Chapter 62. Bondholder Value versus Shareholder Value


Chief Risk Officer, Credaris Portolio Management

Abstract: Bondholder value can be set equal to the amount of a company's debt. Alternatively, it can be related to the credit spread, the company's rating or financial ratios. A company's value can be defined as the sum of shareholder value and the value of its debt. Therefore, both parties should have common interests in increasing shareholder value as well as bondholder value. Potential conflicts between shareholders and bondholders are caused for example by the different nature of claims on the company's cash flows: Shareholders earn the residual income after satisfying the fixed claims of the bondholders. A risky corporate strategy promising high returns conforms to shareholders' interests of a high residual income, whereas creditors only want to cover their interest claims and avoid risky investments. Other sources of conflicts of interest are for example capital structure and stock buybacks. To align the different perspectives of shareholders and bondholders, instruments like the balanced scorecard, risk management, or investor relations can be used.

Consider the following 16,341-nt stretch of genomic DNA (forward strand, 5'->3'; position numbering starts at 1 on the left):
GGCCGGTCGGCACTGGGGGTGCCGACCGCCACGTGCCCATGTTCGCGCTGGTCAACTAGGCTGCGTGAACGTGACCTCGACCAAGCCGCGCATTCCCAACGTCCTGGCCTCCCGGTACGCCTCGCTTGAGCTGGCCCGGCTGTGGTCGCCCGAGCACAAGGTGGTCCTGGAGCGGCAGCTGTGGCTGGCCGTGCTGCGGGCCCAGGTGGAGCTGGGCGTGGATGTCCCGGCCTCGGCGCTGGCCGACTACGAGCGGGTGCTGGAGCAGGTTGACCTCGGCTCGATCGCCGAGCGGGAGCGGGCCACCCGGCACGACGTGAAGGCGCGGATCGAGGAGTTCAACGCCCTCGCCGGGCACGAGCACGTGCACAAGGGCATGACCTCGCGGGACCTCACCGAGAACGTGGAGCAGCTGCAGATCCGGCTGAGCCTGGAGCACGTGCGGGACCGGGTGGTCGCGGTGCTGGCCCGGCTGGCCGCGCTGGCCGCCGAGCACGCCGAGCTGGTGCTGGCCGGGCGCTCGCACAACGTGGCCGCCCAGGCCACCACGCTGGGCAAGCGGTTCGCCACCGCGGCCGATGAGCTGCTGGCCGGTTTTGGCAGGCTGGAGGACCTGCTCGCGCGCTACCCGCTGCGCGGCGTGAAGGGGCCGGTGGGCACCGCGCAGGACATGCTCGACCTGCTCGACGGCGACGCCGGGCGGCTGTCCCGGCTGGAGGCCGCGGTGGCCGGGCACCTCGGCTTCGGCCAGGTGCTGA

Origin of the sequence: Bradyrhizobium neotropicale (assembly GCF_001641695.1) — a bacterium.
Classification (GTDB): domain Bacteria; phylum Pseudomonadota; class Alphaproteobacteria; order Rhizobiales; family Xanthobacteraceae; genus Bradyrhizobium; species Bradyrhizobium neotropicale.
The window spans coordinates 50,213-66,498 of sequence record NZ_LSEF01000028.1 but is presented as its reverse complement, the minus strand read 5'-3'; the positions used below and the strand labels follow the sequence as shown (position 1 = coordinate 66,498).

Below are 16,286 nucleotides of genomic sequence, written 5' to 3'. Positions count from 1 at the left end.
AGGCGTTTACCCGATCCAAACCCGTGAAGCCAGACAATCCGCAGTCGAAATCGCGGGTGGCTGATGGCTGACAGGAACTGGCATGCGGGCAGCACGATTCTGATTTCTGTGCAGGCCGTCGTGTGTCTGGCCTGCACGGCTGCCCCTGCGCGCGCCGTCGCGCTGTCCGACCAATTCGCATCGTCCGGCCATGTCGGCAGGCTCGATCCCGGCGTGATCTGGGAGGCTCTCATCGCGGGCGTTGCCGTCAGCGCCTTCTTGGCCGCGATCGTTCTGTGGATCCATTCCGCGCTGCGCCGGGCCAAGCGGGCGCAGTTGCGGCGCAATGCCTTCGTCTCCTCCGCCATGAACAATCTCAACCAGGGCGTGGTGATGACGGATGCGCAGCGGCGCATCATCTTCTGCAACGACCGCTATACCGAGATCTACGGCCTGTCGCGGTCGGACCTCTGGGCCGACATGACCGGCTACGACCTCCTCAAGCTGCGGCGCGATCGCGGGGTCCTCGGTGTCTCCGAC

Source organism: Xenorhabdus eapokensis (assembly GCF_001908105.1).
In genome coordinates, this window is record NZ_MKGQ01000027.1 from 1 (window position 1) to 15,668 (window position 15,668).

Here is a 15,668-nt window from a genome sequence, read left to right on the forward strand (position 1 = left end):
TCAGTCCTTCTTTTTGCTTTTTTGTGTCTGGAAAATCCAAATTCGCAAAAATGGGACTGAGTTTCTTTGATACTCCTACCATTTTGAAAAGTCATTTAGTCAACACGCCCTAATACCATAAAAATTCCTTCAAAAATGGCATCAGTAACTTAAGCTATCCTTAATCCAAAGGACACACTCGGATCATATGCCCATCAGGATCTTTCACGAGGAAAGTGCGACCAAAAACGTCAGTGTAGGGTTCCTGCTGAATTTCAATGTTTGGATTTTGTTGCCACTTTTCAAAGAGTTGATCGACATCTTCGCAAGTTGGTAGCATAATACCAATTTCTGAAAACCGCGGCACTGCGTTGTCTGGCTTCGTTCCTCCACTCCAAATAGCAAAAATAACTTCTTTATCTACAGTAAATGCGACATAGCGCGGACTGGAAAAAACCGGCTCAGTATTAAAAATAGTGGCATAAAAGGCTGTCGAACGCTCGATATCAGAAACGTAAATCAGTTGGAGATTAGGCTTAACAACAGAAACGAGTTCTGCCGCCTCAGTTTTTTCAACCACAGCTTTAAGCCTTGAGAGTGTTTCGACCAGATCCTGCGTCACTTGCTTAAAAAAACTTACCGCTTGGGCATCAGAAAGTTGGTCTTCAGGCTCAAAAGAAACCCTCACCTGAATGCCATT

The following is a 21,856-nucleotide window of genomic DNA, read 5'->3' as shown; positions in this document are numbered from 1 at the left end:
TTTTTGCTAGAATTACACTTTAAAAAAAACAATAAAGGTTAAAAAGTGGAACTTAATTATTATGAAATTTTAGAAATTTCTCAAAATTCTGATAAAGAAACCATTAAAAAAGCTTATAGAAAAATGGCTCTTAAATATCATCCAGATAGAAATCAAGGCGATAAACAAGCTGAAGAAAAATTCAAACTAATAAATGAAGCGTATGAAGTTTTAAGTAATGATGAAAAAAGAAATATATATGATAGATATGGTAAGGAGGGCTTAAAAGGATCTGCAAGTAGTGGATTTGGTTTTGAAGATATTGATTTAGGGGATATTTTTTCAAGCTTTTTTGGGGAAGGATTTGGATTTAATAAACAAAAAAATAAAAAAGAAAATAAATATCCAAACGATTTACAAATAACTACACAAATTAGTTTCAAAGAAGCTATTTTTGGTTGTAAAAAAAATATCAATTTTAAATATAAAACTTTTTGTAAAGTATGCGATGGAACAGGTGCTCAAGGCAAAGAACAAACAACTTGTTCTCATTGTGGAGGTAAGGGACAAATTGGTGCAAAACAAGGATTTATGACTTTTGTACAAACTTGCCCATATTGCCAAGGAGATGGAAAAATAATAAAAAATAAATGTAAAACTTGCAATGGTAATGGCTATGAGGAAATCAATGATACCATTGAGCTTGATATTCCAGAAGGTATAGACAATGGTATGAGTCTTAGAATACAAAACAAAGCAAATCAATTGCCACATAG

Keywords: shareholder value, bondholder value, investor relations, balanced, scorecard, risk management, conflict of interest, residual claim, capital structure, dividend policy, stock buyback, corporate strategy, principal-agent conflict, rating, credit spread, weighted average cost of capital (WACC) ...

Get Handbook of Finance: Investment Management and Financial Management now with the O’Reilly learning platform.

O’Reilly members experience live online training, plus books, videos, and digital content from nearly 200 publishers.